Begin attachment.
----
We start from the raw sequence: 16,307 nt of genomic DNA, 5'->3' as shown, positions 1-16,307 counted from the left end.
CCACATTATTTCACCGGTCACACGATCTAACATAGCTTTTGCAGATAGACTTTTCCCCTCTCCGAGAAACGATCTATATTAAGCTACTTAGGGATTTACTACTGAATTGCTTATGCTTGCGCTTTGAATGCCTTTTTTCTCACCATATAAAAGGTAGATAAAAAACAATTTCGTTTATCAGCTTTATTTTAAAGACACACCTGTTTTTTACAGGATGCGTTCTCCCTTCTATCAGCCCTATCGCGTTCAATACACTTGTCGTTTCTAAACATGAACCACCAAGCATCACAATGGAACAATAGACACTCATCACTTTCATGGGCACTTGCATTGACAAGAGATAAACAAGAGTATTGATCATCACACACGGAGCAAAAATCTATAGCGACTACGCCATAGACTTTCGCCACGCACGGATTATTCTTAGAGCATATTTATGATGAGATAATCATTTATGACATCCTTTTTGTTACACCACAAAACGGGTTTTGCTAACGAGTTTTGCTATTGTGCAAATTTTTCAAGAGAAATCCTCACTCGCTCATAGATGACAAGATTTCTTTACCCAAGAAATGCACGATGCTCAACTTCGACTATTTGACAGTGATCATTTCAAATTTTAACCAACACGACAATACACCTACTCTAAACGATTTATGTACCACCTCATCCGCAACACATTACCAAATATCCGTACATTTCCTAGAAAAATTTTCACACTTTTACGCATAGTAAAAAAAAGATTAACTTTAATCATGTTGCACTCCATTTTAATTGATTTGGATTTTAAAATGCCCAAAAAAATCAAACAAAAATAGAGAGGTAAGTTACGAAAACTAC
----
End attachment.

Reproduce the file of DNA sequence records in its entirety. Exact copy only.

We start from the raw sequence: 16,307 nt of genomic DNA, 5'->3' as shown, positions 1-16,307 counted from the left end.
CCACATTATTTCACCGGTCACACGATCTAACATAGCTTTTGCAGATAGACTTTTCCCCTCTCCGAGAAACGATCTATATTAAGCTACTTAGGGATTTACTACTGAATTGCTTATGCTTGCGCTTTGAATGCCTTTTTTCTCACCATATAAAAGGTAGATAAAAAACAATTTCGTTTATCAGCTTTATTTTAAAGACACACCTGTTTTTTACAGGATGCGTTCTCCCTTCTATCAGCCCTATCGCGTTCAATACACTTGTCGTTTCTAAACATGAACCACCAAGCATCACAATGGAACAATAGACACTCATCACTTTCATGGGCACTTGCATTGACAAGAGATAAACAAGAGTATTGATCATCACACACGGAGCAAAAATCTATAGCGACTACGCCATAGACTTTCGCCACGCACGGATTATTCTTAGAGCATATTTATGATGAGATAATCATTTATGACATCCTTTTTGTTACACCACAAAACGGGTTTTGCTAACGAGTTTTGCTATTGTGCAAATTTTTCAAGAGAAATCCTCACTCGCTCATAGATGACAAGATTTCTTTACCCAAGAAATGCACGATGCTCAACTTCGACTATTTGACAGTGATCATTTCAAATTTTAACCAACACGACAATACACCTACTCTAAACGATTTATGTACCACCTCATCCGCAACACATTACCAAATATCCGTACATTTCCTAGAAAAATTTTCACACTTTTACGCATAGTAAAAAAAAGATTAACTTTAATCATGTTGCACTCCATTTTAATTGATTTGGATTTTAAAATGCCCAAAAAAATCAAACAAAAATAGAGAGGTAAGTTACGAAAACTAC